When I have the urge to EAT, I try to remember that being overfull is not comfortable.  Same result as above.  Sometimes it works, mostly it does not.  Sometimes I load up on filling but low-cal stuff.  I can eat dill pickles with the best of them.  Maybe a big salad.  Sometimes if I get very full, I don't feel like eating anymore.

Luckily, I have never eaten an entire jar of peanut butter.  A bag of cheddar popcorn is a different story.  I can definitely eat an entire pizza (see my earlier entry below).  Hell, eating an entire pizza doesn't even seem all that strange to me.

Years ago, my doctor (whom I really liked), told me she thought it was tough trying to get in 2000 calories  every day.  I was very surprised.  I could (and can) get that in by the end of lunch and not be hugely full.  But I'm getting used to the idea of not being stuffed.  I read that the difference between Americans and Europeans is that Americans eat until they are full, whereas Europeans eat until they are no longer hungry.  This is an important difference.

I see all these ads for diet products that say Lose Weight Without Feeling Hungry.  a) I have been doing that.  b) What's wrong with being hungry?  Being hungry makes me feel as though I'm kind of lean, that I'm not just turning myself into a sausage casing, pushing more and more food down my gullet.  If you eat enough real food (potatoes not potato chips, chicken not chicken nuggets, etc.), you will probably never be overly hungry.  Plus, even if you are, unless you are destitute or not living in the Western world, you have ready access to some kind of food.

So what is with the binge?  It's not about hunger, not physical hunger, anyway.  It's about need.  I think it's about habit.  Eating has in the past been a comfort.  Not eating (meaning getting thinner, being healthier) is a change that puts you out of your comfort zone.  That in itself is a stressor.  Sure, there are great things about losing weight--new clothes, taking up less space, being able to do more, move better, etc.  But people check you out, too (I swear--even me).  This is cool, but it also means you are not invisible anymore. 

I knew a woman who lost 130 pounds and then competed for Miss Alabama.  She told me stories about guys who were assholes to her when she was fat hitting on her when she was thin.  Some didn't even know who she was.  (She turned them down, which I like.)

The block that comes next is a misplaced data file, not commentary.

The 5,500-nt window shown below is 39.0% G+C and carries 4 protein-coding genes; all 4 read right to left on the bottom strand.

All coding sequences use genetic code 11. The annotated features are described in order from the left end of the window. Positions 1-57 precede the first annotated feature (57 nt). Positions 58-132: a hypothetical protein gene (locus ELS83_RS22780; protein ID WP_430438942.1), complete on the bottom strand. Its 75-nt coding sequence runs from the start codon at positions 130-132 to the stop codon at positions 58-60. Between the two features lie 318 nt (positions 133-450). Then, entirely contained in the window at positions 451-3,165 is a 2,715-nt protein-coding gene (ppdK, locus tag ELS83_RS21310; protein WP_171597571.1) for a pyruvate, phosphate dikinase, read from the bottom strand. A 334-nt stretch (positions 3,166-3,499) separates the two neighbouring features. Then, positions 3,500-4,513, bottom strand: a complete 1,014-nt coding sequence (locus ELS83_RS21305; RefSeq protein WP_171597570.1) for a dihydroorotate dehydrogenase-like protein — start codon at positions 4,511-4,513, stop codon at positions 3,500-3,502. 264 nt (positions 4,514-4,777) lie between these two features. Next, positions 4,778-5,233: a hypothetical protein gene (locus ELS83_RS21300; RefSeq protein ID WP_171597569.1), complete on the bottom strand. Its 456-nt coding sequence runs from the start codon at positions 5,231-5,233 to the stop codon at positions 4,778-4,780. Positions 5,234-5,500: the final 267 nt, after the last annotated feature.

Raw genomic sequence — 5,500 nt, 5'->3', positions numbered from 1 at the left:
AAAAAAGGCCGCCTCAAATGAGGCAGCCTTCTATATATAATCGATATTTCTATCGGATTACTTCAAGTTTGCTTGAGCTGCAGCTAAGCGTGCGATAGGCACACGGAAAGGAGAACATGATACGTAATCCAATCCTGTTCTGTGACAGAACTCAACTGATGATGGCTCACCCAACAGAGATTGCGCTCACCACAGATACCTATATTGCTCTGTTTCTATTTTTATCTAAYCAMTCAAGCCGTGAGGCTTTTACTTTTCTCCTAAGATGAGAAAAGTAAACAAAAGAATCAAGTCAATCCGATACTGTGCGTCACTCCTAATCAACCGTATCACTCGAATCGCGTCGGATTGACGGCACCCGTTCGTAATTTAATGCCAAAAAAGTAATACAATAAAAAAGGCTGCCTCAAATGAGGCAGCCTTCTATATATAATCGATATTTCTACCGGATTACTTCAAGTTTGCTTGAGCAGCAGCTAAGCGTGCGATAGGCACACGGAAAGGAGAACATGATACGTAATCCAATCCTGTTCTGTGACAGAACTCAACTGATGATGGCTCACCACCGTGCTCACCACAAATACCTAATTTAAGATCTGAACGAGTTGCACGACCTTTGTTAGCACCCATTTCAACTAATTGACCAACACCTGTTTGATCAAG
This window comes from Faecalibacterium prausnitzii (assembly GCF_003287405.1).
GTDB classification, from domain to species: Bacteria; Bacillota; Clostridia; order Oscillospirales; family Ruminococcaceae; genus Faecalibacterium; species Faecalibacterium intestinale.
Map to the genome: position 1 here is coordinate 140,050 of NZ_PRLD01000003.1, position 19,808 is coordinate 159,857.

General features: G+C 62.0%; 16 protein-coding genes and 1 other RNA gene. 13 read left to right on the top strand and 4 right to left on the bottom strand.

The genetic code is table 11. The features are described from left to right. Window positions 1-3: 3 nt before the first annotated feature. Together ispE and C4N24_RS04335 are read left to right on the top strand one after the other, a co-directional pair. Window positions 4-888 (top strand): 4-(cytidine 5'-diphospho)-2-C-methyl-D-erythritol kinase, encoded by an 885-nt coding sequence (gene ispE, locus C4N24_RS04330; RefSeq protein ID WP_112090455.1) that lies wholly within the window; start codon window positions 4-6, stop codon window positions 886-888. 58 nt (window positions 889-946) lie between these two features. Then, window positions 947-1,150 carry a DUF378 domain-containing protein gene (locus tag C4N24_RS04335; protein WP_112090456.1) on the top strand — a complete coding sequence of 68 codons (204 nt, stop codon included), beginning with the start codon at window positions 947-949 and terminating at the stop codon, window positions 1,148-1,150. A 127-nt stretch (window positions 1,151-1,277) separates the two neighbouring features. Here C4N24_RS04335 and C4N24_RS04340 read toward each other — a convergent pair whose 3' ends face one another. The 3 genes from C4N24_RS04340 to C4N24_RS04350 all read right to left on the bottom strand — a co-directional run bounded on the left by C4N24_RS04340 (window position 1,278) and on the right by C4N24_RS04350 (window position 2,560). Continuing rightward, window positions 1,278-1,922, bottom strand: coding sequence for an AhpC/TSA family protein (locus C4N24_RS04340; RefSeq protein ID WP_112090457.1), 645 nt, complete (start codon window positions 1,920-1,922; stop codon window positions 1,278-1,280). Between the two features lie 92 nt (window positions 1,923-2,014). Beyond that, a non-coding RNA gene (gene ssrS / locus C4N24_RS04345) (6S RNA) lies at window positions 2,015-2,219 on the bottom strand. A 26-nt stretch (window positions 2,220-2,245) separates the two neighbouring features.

The point is, when you change your body, you are changing your life.  People will view you differently when you're thin than when you're fat.  One of those people is you.  That is freaking uncomfortable.  What's the best way to get comfortable?  You have a choice, I guess.  Ride it out (the one I'm hoping for).  Or get fat again.  Bingeing will do that for you.  (So will "just one" or "just one more" of anything, over time.)  The bingeing is, I think, in part an old habit, and in part a psychological pushback.  It's not you being kind to yourself.  It's you trying to be comfortable in an uncomfortable situation. 

It won't work, not if you hated being fat enough to start getting thin. 

Saturday, February 19, 2011

Paying attention

This will sound like a complaint and it--well, it kind of is.  Mea culpa.  I have hit the wall.  A sick wife and sick dog finally took their toll, and I am sick.  I have a wicked sinus infection, and I am wiped out.  I didn't even go to work for two days.  That's how you know I'm sick.  I have a very strong guilt complex.

Anyway, here's something I've learned.  When I don't feel good, I tend not to take great care of myself.  You can't even imagine the bad stuff I ate yesterday.  It wasn't even very good.  And such small portions!  (Right.)

I figure yesterday was worth something like 3400 calories.  That's about 700 more than I'm supposed to have.  (I'm a big guy.).  I say "I figure" because I tracked nothing yesterday.  I just have not had the energy to do anything, and I couldn't bear the hassle of tracking.  Funny, because it's not particularly hard.

Still, I am, for the moment, the one who has to keep the house running.  (I don't resent it.  I mean, I have my moments, but they are truly only moments).  So I went to the grocery after I saw my doc (Z Pack!).  DiGiorno has a new thing--frozen pizza that comes with breadsticks.  Did I get it?  You betcha.  Did I know my wife wouldn't want it--of course.  She doesn't eat red meat.  The good news is, while I ate the whole pizza (1800 calories!), I didn't eat the breadsticks.  I'm ok eating the occasional giant meal, but for 1800 cals, I wish I'd ordered from my local place.  This one wasn't that good.

It's a new morning.  I am feeling marginally better.  Oatmeal for breakfast, and I am going to make sure I don't eat a bunch of crap out of boredom or self-pity.  I'm going to track this stuff, too.  We'll see how it goes.